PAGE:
Category Archives: Sarnia Observer

Dairy farmer hopes there’s still time to pull the plug

Darryl DegrootPaul Morden, Sarnia Observer
Darryl De Groot says it’s gotten to the point that farmers have stopped waving to each other on Northville Road. And that’s just one impact the dairy farmer sees that Ontario’s Green Energy Act, and Nextera’s proposed Jericho wind energy project, is having on rural Lambton Shores. “Country life out here, it’s not like it once was,” De Groot said.

Florida-based Nextera is planning to build a 92-turbine wind farm in Lambton Shores and neighbouring Warwick Township, and the community has divided between farmers who signed leases, allowing the wind companies to build turbines on their land, and those who didn’t, De Groot said. When the land agents came around in 2008, he and his father took a look at what they were offering, and turned them down. “Dad said, ‘You know what, anything to do with the government that is 50 pages long, don’t sign it.'”

But other farmers did, including some of De Groot’s neighbours. Nextera received a contract to sell power to Ontario, and is in the final stages of securing provincial environmental approval to move ahead with its project. “Farmers aren’t waving at each other on the roads any more,” De Groot said. “It’s sad . . . it should have been done a different way. It shouldn’t have been pushed on us.”

De Groot grew up on the farm near the small community of Arkona, went to agricultural college, married and has a one-year-old child he still hopes will be the fourth generation of the family to farm on Northville Road. Read article

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Mom asking wind companies to move wind turbine sites away from autistic son

sarah hornblowerPaul Morden, Sarnia Observer
Sarah Hornblower says intensive behavioural intervention therapy has made a world of difference for Josh, her five-year-old autistic son. But, she worries wind farms coming to Lambton Shores will blow the progress away.

Hornblower and her husband, Chris, felt lucky when Josh qualified for the OHIP-covered in-home therapy after only a year or so on the waiting list. They saw families in other areas waiting much longer. “He wasn’t talking,” she said. “He wasn’t toilet trained. He wasn’t interacting at all. He wouldn’t look at you.” That changed after the therapy. “Through the work of these people, he’s fully toilet trained. He can speak, He’s learning to read. He can ride a bike . . . things we never thought were possible.”

The couple has seven children and three have been diagnosed with autism. Josh is the most severely impacted. Hornblower said they began hearing rumours about wind projects about a year after moving in 2007 to Ridge Road. There are already 10 turbines near Ravenswood and she initially thought a few more wouldn’t be a problem. Read article

Demonstrators heckle premier as she begins her address in Sarnia

1297423491607_ORIGINALSarnia Observer
About 50 protesters greeted Premier Kathleen Wynne when she arrived at the opening of the Goodwill One Tomato garden in Sarnia around 10 a.m. A combination of Save the Jail and STOP wind turbine demonstrators waving placards attempted to talk to the premier as she walked by. Wynne took the stage and began her opening remarks while protesters continued to yell “Hey, hey Liberals, you’re fired, you’re fired” and “Hey Wynne, you’re not listening.”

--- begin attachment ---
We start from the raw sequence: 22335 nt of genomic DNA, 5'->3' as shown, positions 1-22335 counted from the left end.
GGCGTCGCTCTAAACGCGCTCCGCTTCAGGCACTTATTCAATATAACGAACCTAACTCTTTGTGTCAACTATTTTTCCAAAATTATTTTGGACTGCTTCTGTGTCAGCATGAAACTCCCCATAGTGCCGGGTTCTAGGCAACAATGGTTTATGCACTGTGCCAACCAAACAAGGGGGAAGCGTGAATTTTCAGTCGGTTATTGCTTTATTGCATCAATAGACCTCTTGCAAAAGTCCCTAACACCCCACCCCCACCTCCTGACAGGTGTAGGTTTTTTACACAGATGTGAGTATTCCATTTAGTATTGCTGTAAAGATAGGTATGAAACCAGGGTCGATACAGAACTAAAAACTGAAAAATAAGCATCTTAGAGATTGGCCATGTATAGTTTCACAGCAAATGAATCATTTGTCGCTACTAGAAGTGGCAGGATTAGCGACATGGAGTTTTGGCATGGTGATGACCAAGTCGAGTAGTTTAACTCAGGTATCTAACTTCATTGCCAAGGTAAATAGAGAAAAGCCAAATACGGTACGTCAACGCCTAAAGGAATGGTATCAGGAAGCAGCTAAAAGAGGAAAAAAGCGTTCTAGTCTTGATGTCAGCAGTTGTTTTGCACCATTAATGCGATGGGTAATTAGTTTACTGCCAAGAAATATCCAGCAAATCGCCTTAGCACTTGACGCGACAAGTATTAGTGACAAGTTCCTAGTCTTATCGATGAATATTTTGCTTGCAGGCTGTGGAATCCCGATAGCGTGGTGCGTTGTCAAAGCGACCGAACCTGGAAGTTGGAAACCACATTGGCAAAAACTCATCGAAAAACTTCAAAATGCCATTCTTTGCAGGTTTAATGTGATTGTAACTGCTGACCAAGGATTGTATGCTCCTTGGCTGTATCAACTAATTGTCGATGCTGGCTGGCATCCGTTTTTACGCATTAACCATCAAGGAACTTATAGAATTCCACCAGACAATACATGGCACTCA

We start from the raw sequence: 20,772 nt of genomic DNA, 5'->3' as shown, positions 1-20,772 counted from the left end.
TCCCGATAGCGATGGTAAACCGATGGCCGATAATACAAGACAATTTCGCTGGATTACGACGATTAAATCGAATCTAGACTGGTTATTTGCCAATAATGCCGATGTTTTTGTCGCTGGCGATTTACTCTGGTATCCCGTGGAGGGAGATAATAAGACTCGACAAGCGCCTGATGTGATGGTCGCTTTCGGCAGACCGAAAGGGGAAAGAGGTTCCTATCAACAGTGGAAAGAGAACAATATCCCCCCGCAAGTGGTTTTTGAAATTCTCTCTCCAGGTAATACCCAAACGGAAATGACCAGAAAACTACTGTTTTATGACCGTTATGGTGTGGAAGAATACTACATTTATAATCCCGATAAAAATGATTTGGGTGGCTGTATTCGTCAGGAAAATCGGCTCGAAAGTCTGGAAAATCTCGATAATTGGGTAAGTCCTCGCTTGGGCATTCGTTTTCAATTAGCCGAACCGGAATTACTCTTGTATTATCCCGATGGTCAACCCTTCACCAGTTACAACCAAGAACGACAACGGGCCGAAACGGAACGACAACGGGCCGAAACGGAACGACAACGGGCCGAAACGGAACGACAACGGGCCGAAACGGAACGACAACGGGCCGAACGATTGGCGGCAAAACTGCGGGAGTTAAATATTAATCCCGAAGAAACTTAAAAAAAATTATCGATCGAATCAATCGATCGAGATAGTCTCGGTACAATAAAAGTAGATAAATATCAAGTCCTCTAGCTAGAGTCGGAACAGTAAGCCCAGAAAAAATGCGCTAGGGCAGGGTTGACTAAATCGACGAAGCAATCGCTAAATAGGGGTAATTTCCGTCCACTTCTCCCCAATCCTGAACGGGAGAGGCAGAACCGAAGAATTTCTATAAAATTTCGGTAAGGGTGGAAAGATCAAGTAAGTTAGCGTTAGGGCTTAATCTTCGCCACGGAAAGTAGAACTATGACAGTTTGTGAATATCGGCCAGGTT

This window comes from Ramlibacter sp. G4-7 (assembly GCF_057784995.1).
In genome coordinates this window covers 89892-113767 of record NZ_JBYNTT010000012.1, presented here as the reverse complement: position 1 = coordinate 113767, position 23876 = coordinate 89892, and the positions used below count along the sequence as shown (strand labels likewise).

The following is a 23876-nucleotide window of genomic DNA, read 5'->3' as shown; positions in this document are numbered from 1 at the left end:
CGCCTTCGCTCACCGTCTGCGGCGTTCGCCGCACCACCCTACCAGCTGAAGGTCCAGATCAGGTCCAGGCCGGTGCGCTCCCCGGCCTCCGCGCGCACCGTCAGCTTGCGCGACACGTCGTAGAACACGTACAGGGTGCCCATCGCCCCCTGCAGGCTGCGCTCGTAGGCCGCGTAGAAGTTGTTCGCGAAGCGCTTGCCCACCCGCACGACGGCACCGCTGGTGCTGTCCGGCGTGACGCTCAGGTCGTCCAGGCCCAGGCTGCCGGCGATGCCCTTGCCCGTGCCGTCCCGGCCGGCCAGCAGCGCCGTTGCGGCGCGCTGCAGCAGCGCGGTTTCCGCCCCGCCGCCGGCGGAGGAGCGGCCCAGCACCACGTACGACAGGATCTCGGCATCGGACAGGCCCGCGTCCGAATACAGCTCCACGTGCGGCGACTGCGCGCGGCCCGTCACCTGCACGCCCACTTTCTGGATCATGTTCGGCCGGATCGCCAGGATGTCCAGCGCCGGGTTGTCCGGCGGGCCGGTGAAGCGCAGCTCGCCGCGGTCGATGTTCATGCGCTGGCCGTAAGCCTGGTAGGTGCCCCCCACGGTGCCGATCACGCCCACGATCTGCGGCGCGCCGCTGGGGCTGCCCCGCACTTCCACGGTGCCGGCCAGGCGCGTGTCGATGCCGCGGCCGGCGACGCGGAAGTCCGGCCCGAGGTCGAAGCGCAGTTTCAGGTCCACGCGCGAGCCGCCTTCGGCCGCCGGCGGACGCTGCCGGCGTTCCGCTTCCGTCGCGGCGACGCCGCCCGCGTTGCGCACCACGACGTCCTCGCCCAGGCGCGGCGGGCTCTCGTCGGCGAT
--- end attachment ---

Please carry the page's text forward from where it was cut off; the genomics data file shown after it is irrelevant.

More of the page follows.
Mayor Mike Bradley stood at the podium and attempted to quiet the demonstrators during the opening ceremonies. “We appreciate dissent but we also appreciate respect,” he said. Wynne told the crowd that she had earlier told about 20 Queen Elizabeth II students who were serving fresh vegetables to the crowd of 200 that she appreciates freedom of expression. “I am working to address your concerns that have been raised,” she told the crowd. Read article

NextEra seeks damages from Kerwood area resident

DSCN2402Paul Morden, Sarnia Observer
NextEra Energy Canada is suing Middlesex County wind activist Esther Wrightman over altered company logos that appeared online and in videos posted to YouTube. The Canadian subsidiary of Florida-based NextEra Energy Resources filed a statement of claim in the Ontario Superior Court in Toronto against Wrightman who has been actively opposing wind turbine projects in Middlesex and Lambton counties.

They include NextEra’s Adelaide wind farm near Wrightman’s home, as well as the company’s nearby Bornish and Jericho projects. “Our policy is not to comment on pending legal action,” NextEra spokesperson Josie Hernandez said when contacted Monday. “We look forward to sharing our view on the matter with the court.” The statement of claim says any damages NextEra recovers from the court action will be donated to United Way Canada.

According to NextEra’s statement of claim, a company logo was altered to say “Nexterror,” and appeared on a province anti-wind website, as well as videos posted online. The allegations have not been proven in court. Read article

Timely advice for turbine hosts

dwarfing the electricity polesPeter Epp, Sarnia Observer
As discussion about wind turbine development in Sarnia-Lambton grows, so does information about the industry and some of the possible pitfalls associated with its activity. At the most recent meeting of CORE (Conserve Our Rural Enniskillen), an insurance agent suggested that farmers and other landowners who agree to become a host for turbine development should think twice about making that decision, because their insurance coverage might be affected.

Greg Cameron said Ontario’s insurance industry does not have uniform policies on liability insurance for farmers with industrial wind turbines, partly because the industry is so new. In fact, he said a recent Ontario Court decision – which ruled that property owners living near a proposed development in Collingwood could go to court to seek damages to cover the devaluation of their property once the turbines are built – has changed everything. Read article